The ECB is opening a “Citizens’ Dialogue” for its strategic realignment. Everyone should be able to contribute their opinion by email. Will this democratize the central bank?
“We want your input” – “You have the floor”: With headlines like this, the European Central Bank has now opened a process in which the citizens of the euro countries are to be involved in the review of the central bank’s strategy. “We want to listen and be open to the opinions, expectations and concerns of the citizens,” said ECB President Christine Lagarde in a video at the beginning.
The central bankers have set up a special website on the Internet where everyone can find out more about the process and submit their opinion using a form. An unusual approach: there has not been so much public participation in the central bank in recent years.
This is obviously part of the new style that new ECB President Christine Lagarde has brought with her as the successor to Mario Draghi. The central bank had to “listen more”, she had declared and was clearly supported in this approach by Bundesbank President Jens Weidmann.
America as a model
The large amounts of data from the many e-mails from citizens now come together in a project office at the ECB. There you can see the challenges mainly in the complexity of the project. In the monetary union, unlike in the United States, there are, after all, many different individual states with different languages, cultures and different debates – including the ECB and what is not going well there.
All of this should now be brought together and somehow taken into account. At the end of the day, the proposals will be used to compile a report that will be incorporated into the work of the Governing Council to reorient the strategy. As a second element, events under the title “The ECB is listening” are planned in the 19 member states, which are organized by the respective national central banks. They should be based on the model of the American central bank under the title “Fed lists”. In America, too, it is not the case that citizens have a say in decisions at these events, but they can make suggestions. In the United States, this type of approach appears to have worked well.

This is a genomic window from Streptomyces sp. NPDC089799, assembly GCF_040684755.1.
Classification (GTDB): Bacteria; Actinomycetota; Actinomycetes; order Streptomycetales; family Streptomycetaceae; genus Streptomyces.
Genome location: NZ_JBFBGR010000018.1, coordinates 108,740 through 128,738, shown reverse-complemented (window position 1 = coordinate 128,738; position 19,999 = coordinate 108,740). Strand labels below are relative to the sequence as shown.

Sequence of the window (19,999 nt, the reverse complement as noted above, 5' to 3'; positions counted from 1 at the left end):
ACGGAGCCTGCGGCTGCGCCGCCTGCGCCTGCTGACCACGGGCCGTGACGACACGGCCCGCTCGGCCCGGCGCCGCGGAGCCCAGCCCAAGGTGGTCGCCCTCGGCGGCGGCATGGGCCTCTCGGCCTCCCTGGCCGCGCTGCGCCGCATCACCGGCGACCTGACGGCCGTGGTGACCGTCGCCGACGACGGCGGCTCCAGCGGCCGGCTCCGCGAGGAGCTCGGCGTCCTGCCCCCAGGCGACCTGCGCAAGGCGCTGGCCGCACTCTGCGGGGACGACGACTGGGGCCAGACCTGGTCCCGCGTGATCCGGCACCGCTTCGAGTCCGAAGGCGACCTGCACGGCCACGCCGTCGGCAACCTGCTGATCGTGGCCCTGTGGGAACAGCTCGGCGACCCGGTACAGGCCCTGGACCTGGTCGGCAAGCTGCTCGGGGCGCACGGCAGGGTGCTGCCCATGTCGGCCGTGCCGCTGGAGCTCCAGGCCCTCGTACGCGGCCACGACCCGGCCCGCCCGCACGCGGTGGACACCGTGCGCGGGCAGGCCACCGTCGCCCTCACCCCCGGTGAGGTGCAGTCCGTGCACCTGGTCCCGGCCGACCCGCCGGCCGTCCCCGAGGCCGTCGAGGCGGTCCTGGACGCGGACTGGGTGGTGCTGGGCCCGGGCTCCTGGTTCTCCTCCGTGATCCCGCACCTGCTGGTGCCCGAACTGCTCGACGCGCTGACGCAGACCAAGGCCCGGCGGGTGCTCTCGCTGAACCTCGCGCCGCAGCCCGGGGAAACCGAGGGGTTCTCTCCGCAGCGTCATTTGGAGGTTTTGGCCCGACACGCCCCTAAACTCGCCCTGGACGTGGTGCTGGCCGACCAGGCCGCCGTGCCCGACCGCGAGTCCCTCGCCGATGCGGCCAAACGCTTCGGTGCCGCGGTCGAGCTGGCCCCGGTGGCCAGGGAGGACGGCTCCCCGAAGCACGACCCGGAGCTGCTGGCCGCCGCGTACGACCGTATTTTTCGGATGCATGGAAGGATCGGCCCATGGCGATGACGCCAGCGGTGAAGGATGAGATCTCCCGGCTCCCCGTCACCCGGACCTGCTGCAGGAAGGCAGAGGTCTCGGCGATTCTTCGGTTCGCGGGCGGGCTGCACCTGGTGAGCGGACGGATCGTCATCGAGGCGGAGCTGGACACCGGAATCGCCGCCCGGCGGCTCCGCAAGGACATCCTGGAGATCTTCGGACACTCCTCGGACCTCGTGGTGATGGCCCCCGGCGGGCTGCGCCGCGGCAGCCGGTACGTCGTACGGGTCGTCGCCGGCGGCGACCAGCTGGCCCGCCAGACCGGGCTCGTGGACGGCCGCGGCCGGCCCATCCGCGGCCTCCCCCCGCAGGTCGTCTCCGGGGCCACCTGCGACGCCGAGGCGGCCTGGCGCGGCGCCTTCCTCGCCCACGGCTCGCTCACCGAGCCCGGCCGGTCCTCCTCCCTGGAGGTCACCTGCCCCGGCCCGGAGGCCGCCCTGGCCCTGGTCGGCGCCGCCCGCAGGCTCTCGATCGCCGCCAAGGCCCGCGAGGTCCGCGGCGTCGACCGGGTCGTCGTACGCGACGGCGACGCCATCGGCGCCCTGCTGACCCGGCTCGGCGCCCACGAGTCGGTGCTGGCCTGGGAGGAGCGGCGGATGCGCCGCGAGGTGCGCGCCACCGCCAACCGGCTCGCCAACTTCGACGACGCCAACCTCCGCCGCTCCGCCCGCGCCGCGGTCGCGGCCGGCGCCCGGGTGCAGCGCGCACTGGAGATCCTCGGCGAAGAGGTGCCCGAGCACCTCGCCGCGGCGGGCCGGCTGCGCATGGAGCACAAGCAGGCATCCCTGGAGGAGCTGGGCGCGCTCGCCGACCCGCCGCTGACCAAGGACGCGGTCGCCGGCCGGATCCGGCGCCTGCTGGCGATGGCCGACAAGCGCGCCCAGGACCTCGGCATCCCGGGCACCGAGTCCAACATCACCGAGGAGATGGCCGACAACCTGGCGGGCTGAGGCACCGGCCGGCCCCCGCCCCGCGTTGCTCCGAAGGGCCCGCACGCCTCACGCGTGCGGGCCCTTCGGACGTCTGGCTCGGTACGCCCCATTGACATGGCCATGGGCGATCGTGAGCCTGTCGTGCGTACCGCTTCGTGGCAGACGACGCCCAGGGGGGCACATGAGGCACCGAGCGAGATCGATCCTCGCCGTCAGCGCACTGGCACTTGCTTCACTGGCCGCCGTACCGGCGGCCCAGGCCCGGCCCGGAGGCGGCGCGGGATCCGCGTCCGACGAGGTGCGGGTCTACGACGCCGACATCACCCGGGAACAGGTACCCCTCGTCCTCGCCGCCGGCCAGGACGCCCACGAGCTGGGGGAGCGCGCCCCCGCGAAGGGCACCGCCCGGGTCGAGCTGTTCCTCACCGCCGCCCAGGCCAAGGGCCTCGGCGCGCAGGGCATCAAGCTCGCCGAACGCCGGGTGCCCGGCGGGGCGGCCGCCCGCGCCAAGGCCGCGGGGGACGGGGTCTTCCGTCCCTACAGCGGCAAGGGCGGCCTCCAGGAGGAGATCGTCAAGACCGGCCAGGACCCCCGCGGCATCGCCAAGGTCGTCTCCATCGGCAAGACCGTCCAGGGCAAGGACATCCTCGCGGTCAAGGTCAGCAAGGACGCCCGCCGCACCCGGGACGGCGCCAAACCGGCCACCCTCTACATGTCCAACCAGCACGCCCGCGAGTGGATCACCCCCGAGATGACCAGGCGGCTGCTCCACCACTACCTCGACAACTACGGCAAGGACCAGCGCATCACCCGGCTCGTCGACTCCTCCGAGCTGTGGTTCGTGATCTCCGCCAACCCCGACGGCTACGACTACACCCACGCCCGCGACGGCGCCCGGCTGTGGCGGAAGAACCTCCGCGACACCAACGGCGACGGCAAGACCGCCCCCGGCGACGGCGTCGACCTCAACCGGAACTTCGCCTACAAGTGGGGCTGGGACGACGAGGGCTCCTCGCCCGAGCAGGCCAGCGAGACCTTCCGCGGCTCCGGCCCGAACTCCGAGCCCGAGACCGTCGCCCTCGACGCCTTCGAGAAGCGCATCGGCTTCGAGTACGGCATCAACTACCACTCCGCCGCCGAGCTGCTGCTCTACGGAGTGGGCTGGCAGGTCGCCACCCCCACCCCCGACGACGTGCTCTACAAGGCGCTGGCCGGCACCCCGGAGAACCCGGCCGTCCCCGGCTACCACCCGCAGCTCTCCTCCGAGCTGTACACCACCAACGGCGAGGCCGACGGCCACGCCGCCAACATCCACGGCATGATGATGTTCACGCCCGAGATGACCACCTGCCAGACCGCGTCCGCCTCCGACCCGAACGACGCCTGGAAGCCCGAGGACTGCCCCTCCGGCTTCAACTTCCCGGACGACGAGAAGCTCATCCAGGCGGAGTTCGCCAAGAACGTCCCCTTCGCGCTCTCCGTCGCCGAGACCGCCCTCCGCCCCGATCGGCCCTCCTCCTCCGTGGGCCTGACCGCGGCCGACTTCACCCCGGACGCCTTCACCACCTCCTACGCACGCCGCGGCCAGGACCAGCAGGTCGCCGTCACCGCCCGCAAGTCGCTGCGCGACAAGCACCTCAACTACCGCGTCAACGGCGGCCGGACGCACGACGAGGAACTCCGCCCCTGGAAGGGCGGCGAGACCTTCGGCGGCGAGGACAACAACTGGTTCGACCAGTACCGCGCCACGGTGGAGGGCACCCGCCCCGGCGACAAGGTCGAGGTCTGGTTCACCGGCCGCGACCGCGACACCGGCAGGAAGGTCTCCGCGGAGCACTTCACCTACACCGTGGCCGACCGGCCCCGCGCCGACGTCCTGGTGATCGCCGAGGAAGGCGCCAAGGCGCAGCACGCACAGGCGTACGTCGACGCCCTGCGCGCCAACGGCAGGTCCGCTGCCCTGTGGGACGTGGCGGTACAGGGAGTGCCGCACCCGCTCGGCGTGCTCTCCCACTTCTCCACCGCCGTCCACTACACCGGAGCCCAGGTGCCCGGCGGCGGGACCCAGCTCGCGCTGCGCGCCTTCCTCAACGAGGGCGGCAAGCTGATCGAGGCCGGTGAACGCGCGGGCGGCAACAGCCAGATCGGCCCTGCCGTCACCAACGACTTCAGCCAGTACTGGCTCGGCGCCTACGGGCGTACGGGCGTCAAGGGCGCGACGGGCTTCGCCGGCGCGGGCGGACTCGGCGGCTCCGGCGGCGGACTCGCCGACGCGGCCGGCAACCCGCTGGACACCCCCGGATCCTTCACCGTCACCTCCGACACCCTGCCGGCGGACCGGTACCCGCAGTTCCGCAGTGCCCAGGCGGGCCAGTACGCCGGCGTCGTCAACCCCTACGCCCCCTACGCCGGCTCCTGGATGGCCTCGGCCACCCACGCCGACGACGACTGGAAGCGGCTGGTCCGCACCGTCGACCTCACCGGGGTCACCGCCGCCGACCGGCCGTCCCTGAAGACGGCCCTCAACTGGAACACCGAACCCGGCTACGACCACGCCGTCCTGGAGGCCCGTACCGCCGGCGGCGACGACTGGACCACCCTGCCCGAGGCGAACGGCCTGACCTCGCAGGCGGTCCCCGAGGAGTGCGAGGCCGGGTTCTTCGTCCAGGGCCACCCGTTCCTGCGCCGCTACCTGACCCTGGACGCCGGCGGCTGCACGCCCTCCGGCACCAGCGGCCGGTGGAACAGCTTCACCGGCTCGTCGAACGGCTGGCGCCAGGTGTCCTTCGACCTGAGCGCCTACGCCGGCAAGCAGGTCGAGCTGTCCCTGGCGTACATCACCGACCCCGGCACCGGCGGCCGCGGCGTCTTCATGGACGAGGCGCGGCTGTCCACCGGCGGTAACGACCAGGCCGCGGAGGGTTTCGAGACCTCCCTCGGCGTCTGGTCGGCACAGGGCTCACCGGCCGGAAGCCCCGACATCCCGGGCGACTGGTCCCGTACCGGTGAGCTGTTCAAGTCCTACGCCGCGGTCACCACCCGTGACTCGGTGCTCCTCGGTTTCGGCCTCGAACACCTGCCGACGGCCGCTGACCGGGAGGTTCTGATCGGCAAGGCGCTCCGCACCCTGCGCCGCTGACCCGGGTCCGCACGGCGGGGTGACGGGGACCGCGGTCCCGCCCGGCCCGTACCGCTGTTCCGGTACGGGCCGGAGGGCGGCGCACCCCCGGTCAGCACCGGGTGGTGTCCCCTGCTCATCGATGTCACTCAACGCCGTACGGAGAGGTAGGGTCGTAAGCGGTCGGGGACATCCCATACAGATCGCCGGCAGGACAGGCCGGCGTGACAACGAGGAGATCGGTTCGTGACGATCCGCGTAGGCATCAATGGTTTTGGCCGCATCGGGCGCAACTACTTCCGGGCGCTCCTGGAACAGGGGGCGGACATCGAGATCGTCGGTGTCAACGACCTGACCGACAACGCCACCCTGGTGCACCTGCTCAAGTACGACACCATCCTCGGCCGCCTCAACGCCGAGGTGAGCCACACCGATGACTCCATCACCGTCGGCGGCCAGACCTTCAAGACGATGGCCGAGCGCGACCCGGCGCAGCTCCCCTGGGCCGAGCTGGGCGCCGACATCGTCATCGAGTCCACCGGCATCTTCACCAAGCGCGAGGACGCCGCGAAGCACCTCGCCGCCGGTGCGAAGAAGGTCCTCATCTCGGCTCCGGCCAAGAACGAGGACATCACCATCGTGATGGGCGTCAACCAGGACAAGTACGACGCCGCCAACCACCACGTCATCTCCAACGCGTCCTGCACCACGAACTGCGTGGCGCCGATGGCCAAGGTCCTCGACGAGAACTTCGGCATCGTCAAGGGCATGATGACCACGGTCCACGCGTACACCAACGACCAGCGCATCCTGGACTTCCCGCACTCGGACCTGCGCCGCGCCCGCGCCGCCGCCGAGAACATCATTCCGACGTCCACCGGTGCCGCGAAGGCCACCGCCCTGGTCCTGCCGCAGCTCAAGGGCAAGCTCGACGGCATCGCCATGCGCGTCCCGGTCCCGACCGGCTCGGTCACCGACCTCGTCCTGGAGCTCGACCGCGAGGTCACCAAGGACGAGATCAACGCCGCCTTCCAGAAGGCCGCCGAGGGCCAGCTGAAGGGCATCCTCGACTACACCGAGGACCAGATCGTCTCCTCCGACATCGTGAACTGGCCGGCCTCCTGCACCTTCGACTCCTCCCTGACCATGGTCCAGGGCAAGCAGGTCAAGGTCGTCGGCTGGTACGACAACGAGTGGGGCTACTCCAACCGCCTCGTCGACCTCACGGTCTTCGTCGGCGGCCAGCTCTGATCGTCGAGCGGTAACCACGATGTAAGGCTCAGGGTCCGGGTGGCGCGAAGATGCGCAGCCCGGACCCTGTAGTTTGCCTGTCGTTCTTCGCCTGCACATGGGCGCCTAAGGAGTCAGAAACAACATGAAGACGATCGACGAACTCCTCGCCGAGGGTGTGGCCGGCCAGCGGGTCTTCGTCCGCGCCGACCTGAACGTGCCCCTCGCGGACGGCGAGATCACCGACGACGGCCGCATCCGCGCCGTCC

In Europe, the start is to be an event on March 26th in Brussels. The Bundesbank is to organize such an event for Germany, but did not give the exact date on Monday. However: Not all people can simply come to these citizens’ events and express their criticism of the ECB’s monetary policy through banners and chants, for example. Rather, the guests are selected through associations and other organizations.
Representatives of employers and trade unions, consumer protection organizations and regional institutions, but also associations such as Transparency International, should be there. In Germany there is also a conference “The ECB and Its Watchers”, which will take place on March 24th in Frankfurt, and which will also involve scientists, economists and lawyers in the process.
The conference is organized by the Frankfurt economics professor Volker Wieland, who is also a member of the Economic Advisory Council. There, topics can be brought into the process that are more of a concern to the professional world; Recently, for example, the question of whether the central bank should pursue a “point target” for inflation or rather an “inflation band” that gives it a little more leeway and follows from the knowledge that the central bank is not quite inflationary anyway was discussed can control exactly.